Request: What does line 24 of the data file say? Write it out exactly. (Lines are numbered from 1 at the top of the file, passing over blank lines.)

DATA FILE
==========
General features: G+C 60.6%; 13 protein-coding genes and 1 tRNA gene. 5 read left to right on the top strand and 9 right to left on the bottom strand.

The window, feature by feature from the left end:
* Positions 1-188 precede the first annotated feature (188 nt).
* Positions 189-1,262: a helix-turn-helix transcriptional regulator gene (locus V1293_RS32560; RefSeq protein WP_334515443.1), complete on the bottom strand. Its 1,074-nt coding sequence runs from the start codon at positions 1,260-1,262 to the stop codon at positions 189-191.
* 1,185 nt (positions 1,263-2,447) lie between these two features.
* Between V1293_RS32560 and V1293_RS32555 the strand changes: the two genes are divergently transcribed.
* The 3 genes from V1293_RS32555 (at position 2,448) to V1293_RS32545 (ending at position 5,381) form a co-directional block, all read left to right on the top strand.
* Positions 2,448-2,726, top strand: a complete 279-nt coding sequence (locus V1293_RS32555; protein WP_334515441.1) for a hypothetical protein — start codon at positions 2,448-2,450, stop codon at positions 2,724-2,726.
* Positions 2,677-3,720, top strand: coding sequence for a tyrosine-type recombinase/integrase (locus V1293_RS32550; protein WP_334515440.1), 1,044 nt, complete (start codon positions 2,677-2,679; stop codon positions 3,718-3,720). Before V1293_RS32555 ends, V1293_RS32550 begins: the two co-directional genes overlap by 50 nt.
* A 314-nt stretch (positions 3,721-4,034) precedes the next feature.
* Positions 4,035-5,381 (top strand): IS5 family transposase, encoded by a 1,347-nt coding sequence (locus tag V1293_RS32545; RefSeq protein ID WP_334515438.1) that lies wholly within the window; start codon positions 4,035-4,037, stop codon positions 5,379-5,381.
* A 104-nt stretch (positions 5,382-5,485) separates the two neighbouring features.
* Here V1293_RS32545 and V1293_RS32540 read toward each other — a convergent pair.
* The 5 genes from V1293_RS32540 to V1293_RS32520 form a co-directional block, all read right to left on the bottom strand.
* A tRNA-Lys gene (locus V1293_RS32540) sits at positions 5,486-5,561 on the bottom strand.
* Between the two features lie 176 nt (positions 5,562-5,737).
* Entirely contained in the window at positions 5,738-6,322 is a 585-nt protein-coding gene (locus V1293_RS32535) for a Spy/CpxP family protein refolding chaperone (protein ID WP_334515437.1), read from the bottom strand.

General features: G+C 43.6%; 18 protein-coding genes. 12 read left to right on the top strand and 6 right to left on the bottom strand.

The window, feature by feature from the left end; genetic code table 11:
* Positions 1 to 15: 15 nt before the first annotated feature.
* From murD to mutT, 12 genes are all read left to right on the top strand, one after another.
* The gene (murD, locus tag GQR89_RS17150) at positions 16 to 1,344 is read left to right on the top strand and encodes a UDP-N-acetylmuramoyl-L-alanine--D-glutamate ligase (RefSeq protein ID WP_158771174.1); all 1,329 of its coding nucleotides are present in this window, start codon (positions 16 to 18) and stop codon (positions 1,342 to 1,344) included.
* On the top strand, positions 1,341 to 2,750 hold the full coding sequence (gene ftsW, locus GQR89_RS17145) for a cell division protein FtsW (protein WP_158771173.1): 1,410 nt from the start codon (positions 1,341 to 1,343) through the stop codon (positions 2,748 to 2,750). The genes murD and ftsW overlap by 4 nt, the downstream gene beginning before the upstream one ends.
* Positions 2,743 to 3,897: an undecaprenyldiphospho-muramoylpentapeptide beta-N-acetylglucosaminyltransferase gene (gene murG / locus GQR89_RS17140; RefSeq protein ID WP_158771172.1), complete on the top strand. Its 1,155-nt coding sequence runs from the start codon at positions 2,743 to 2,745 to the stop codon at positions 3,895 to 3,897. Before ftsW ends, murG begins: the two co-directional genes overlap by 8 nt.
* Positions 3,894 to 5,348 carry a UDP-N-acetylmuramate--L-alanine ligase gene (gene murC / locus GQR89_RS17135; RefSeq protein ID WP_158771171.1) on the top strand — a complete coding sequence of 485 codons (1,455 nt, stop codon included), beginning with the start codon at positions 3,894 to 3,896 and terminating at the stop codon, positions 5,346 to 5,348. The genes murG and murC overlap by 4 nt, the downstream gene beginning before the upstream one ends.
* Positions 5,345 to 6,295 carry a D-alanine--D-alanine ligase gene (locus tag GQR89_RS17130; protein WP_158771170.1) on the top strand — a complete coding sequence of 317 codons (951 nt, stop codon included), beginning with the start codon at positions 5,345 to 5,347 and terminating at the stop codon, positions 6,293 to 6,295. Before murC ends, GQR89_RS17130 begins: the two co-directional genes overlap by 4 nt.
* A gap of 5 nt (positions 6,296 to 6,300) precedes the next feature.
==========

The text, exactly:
* Positions 2,743 to 3,897: an undecaprenyldiphospho-muramoylpentapeptide beta-N-acetylglucosaminyltransferase gene (gene murG / locus GQR89_RS17140; RefSeq protein ID WP_158771172.1), complete on the top strand. Its 1,155-nt coding sequence runs from the start codon at positions 2,743 to 2,745 to the stop codon at positions 3,895 to 3,897. Before ftsW ends, murG begins: the two co-directional genes overlap by 8 nt.